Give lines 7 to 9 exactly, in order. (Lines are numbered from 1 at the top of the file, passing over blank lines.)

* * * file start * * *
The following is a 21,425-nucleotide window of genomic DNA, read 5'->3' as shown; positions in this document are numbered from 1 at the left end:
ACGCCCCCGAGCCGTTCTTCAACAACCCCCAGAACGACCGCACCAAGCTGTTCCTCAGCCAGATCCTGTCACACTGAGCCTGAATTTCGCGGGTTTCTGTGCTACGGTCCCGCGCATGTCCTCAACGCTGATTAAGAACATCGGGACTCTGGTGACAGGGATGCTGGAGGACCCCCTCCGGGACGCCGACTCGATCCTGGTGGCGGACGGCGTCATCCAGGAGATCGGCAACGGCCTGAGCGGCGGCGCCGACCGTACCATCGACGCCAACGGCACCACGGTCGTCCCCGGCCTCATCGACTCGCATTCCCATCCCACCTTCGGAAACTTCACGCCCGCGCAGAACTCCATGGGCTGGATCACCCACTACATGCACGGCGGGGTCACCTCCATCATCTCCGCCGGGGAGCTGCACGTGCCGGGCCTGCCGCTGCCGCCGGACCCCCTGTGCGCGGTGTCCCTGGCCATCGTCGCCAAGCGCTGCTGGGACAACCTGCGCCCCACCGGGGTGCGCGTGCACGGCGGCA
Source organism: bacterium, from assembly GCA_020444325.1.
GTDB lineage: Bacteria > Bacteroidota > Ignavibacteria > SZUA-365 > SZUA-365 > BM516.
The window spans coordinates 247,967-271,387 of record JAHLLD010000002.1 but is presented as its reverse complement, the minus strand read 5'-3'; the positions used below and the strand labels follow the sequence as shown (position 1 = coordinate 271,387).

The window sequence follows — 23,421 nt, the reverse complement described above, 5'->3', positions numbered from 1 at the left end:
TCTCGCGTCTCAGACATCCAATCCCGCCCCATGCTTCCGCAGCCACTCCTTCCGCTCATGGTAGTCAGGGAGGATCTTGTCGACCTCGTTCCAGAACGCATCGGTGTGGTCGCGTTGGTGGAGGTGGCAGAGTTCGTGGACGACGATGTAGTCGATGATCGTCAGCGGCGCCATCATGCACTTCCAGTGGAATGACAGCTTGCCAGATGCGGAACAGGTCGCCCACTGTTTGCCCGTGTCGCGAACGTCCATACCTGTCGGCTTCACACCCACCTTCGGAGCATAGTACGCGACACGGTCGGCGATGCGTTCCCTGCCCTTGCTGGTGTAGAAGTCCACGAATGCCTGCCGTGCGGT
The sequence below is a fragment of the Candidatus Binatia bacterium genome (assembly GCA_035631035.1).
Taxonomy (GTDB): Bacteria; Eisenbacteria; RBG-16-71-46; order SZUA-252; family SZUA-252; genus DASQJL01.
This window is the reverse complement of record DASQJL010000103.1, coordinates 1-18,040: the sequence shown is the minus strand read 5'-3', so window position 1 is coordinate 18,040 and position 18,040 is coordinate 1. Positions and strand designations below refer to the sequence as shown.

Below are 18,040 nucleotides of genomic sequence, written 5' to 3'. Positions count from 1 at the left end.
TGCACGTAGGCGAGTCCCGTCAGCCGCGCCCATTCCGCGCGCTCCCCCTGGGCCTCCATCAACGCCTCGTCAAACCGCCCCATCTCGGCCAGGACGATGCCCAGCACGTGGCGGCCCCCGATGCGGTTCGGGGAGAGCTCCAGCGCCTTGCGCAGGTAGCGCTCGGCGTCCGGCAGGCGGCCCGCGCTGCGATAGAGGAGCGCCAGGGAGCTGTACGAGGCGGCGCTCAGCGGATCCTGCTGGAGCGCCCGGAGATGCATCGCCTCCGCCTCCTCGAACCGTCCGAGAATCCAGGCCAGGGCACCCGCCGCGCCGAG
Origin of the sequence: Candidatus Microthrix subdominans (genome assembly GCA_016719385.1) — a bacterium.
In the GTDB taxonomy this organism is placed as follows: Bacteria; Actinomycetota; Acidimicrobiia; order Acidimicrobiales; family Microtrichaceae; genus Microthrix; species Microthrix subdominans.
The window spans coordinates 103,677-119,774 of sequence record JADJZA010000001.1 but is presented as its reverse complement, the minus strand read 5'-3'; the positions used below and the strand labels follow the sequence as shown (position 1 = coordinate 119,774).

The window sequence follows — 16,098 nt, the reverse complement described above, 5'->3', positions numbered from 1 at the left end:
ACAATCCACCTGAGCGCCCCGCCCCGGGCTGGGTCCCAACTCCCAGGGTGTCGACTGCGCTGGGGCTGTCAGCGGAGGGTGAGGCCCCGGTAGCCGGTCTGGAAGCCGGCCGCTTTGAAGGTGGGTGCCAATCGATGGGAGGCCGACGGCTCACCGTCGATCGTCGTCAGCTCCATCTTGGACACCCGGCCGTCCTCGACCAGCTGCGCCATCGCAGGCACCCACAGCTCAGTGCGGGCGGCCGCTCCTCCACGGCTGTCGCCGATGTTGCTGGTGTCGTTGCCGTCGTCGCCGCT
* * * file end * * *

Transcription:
TCTCGCGTCTCAGACATCCAATCCCGCCCCATGCTTCCGCAGCCACTCCTTCCGCTCATGGTAGTCAGGGAGGATCTTGTCGACCTCGTTCCAGAACGCATCGGTGTGGTCGCGTTGGTGGAGGTGGCAGAGTTCGTGGACGACGATGTAGTCGATGATCGTCAGCGGCGCCATCATGCACTTCCAGTGGAATGACAGCTTGCCAGATGCGGAACAGGTCGCCCACTGTTTGCCCGTGTCGCGAACGTCCATACCTGTCGGCTTCACACCCACCTTCGGAGCATAGTACGCGACACGGTCGGCGATGCGTTCCCTGCCCTTGCTGGTGTAGAAGTCCACGAATGCCTGCCGTGCGGT
The sequence below is a fragment of the Candidatus Binatia bacterium genome (assembly GCA_035631035.1).
Taxonomy (GTDB): Bacteria; Eisenbacteria; RBG-16-71-46; order SZUA-252; family SZUA-252; genus DASQJL01.